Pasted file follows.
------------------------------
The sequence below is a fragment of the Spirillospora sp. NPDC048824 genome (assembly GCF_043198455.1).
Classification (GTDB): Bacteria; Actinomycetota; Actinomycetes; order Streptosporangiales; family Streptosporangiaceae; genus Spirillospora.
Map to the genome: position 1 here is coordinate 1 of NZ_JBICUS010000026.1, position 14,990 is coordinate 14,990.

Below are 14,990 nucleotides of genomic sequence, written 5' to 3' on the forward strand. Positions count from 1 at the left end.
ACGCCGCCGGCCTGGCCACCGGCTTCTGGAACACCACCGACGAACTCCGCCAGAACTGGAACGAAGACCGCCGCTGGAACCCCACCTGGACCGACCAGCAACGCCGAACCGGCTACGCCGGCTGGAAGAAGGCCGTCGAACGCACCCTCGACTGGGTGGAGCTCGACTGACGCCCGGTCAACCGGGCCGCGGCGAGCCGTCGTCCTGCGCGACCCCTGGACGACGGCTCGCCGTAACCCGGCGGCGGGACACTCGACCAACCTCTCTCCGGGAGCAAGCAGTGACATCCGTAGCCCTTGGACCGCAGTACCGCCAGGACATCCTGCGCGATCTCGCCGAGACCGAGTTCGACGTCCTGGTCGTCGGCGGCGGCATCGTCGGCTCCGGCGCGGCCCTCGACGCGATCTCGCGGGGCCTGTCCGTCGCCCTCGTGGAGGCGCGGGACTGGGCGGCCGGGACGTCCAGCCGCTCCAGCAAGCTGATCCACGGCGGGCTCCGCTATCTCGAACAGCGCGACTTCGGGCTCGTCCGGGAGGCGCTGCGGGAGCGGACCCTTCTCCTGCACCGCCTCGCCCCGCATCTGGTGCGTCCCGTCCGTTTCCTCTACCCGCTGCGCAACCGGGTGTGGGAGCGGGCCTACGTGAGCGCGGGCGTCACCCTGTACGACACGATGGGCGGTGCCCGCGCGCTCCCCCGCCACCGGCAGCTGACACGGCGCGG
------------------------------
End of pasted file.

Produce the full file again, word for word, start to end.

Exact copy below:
The sequence below is a fragment of the Spirillospora sp. NPDC048824 genome (assembly GCF_043198455.1).
Classification (GTDB): Bacteria; Actinomycetota; Actinomycetes; order Streptosporangiales; family Streptosporangiaceae; genus Spirillospora.
Map to the genome: position 1 here is coordinate 1 of NZ_JBICUS010000026.1, position 14,990 is coordinate 14,990.

Below are 14,990 nucleotides of genomic sequence, written 5' to 3' on the forward strand. Positions count from 1 at the left end.
ACGCCGCCGGCCTGGCCACCGGCTTCTGGAACACCACCGACGAACTCCGCCAGAACTGGAACGAAGACCGCCGCTGGAACCCCACCTGGACCGACCAGCAACGCCGAACCGGCTACGCCGGCTGGAAGAAGGCCGTCGAACGCACCCTCGACTGGGTGGAGCTCGACTGACGCCCGGTCAACCGGGCCGCGGCGAGCCGTCGTCCTGCGCGACCCCTGGACGACGGCTCGCCGTAACCCGGCGGCGGGACACTCGACCAACCTCTCTCCGGGAGCAAGCAGTGACATCCGTAGCCCTTGGACCGCAGTACCGCCAGGACATCCTGCGCGATCTCGCCGAGACCGAGTTCGACGTCCTGGTCGTCGGCGGCGGCATCGTCGGCTCCGGCGCGGCCCTCGACGCGATCTCGCGGGGCCTGTCCGTCGCCCTCGTGGAGGCGCGGGACTGGGCGGCCGGGACGTCCAGCCGCTCCAGCAAGCTGATCCACGGCGGGCTCCGCTATCTCGAACAGCGCGACTTCGGGCTCGTCCGGGAGGCGCTGCGGGAGCGGACCCTTCTCCTGCACCGCCTCGCCCCGCATCTGGTGCGTCCCGTCCGTTTCCTCTACCCGCTGCGCAACCGGGTGTGGGAGCGGGCCTACGTGAGCGCGGGCGTCACCCTGTACGACACGATGGGCGGTGCCCGCGCGCTCCCCCGCCACCGGCAGCTGACACGGCGCGG